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Effects of Exercise Modality During Additional “High-Intensity Interval Training” on Aerobic Fitness and Strength in Powerlifting and Strongman Athletes

Androulakis-Korakakis, Patroklos1; Langdown, Louis1; Lewis, Adam1; Fisher, James, P.1; Gentil, Paulo2; Paoli, Antonio3; Steele, James1

Journal of Strength and Conditioning Research: February 2018 - Volume 32 - Issue 2 - p 450–457
doi: 10.1519/JSC.0000000000001809
Original Research

Androulakis-Korakakis, P, Langdown, L, Lewis, A, Fisher, JP, Gentil, P, Paoli, A, and Steele, J. Effects of exercise modality during additional “high-intensity interval training” on aerobic fitness and strength in powerlifting and strongman athletes. J Strength Cond Res 32(2): 450–457, 2018—Powerlifters and strongman athletes have a necessity for optimal levels of muscular strength while maintaining sufficient aerobic capacity to perform and recover between events. High-intensity interval training (HIIT) has been popularized for its efficacy in improving both aerobic fitness and strength but never assessed within the aforementioned population group. This study looked to compare the effect of exercise modality, e.g., a traditional aerobic mode (AM) and strength mode (SM), during HIIT on aerobic fitness and strength. Sixteen well resistance-trained male participants, currently competing in powerlifting and strongman events, completed 8 weeks of approximately effort- and volume-matched HIIT in 2 groups: AM (cycling, n = 8) and SM (resistance training, n = 8). Aerobic fitness was measured as predicted V[Combining Dot Above]O2max using the YMCA 3 minutes step test and strength as predicted 1 repetition maximum from a 4–6RM test using a leg extension. Both groups showed significant improvements in both strength and aerobic fitness. There was a significant between-group difference for aerobic fitness improvements favoring the AM group (p ≤ 0.05). There was no between-group difference for change in strength. Magnitude of change using within-group effect size for aerobic fitness and strength was considered large for each group (aerobic fitness, AM = 2.6, SM = 2.0; strength, AM = 1.9, SM = 1.9). In conclusion, our results support enhanced strength and aerobic fitness irrespective of exercise modality (e.g., traditional aerobic and resistance training). However, powerlifters and strongman athletes wishing to enhance their aerobic fitness should consider HIIT using an aerobic HIIT mode.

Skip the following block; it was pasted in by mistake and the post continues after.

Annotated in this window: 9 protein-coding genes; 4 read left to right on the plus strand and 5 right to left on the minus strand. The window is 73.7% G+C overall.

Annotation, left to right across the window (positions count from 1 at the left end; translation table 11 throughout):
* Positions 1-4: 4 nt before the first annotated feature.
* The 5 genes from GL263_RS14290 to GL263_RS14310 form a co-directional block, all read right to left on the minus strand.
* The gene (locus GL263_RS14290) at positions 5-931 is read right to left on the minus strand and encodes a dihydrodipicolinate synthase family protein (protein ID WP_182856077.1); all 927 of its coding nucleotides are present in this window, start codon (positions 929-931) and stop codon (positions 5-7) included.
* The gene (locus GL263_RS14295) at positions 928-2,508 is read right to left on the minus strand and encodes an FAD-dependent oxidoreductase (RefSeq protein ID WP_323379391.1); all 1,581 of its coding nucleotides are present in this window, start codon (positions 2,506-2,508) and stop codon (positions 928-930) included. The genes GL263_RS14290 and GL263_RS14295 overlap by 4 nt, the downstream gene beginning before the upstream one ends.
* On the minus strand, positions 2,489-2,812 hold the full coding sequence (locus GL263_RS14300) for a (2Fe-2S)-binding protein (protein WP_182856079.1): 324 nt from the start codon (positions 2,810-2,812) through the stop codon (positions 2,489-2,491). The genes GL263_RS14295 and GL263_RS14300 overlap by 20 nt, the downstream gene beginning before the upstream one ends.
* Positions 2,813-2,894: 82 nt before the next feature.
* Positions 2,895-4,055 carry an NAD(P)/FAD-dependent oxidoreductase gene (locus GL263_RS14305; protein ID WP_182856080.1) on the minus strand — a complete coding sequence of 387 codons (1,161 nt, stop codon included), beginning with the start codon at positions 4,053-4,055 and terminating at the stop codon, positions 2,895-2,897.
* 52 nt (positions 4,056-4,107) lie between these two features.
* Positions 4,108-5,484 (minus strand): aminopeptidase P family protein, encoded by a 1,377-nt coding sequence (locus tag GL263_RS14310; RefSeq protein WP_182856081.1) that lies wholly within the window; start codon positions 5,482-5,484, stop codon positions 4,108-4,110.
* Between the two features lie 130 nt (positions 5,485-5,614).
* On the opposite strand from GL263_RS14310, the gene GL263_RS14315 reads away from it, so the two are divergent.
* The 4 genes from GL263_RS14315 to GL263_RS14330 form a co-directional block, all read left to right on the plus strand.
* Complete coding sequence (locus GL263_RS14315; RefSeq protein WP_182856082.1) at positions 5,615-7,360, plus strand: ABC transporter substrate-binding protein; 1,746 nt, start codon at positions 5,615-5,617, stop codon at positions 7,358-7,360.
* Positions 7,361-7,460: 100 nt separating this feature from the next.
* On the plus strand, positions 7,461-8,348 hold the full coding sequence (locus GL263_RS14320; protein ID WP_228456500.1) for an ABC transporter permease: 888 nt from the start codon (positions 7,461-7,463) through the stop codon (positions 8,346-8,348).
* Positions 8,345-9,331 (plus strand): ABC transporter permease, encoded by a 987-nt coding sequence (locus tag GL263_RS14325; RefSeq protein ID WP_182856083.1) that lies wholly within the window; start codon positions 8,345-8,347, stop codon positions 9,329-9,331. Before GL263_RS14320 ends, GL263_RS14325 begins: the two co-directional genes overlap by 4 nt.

1School of Sport, Health and Social Sciences, Southampton Solent University, United Kingdom;

2Faculty of Physical Education and Dance, Federal University of Goias, Brazil; and

3Department of Biomedical Sciences, University of Padova, Italy

Address correspondence to James Steele,

Copyright © 2018 by the National Strength & Conditioning Association.